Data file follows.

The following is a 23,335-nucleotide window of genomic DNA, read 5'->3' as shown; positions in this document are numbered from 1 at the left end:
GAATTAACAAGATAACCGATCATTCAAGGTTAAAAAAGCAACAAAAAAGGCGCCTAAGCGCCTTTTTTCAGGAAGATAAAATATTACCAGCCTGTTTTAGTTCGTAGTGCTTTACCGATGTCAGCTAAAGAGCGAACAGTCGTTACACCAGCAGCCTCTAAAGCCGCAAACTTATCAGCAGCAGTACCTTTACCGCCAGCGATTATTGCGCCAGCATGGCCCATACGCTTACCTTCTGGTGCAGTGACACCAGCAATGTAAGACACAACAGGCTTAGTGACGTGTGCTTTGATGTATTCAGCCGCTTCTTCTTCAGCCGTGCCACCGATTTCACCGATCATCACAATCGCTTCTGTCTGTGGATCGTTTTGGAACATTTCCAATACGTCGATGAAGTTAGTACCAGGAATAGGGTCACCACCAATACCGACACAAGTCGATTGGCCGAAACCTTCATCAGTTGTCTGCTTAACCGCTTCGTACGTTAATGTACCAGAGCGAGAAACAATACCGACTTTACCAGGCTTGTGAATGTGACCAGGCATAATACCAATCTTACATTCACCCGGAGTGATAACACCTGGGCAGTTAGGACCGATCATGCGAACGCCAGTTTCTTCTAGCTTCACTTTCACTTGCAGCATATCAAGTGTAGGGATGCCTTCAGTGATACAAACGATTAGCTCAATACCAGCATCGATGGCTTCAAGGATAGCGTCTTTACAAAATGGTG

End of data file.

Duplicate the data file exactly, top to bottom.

The following is a 23,335-nucleotide window of genomic DNA, read 5'->3' as shown; positions in this document are numbered from 1 at the left end:
GAATTAACAAGATAACCGATCATTCAAGGTTAAAAAAGCAACAAAAAAGGCGCCTAAGCGCCTTTTTTCAGGAAGATAAAATATTACCAGCCTGTTTTAGTTCGTAGTGCTTTACCGATGTCAGCTAAAGAGCGAACAGTCGTTACACCAGCAGCCTCTAAAGCCGCAAACTTATCAGCAGCAGTACCTTTACCGCCAGCGATTATTGCGCCAGCATGGCCCATACGCTTACCTTCTGGTGCAGTGACACCAGCAATGTAAGACACAACAGGCTTAGTGACGTGTGCTTTGATGTATTCAGCCGCTTCTTCTTCAGCCGTGCCACCGATTTCACCGATCATCACAATCGCTTCTGTCTGTGGATCGTTTTGGAACATTTCCAATACGTCGATGAAGTTAGTACCAGGAATAGGGTCACCACCAATACCGACACAAGTCGATTGGCCGAAACCTTCATCAGTTGTCTGCTTAACCGCTTCGTACGTTAATGTACCAGAGCGAGAAACAATACCGACTTTACCAGGCTTGTGAATGTGACCAGGCATAATACCAATCTTACATTCACCCGGAGTGATAACACCTGGGCAGTTAGGACCGATCATGCGAACGCCAGTTTCTTCTAGCTTCACTTTCACTTGCAGCATATCAAGTGTAGGGATGCCTTCAGTGATACAAACGATTAGCTCAATACCAGCATCGATGGCTTCAAGGATAGCGTCTTTACAAAATGGTG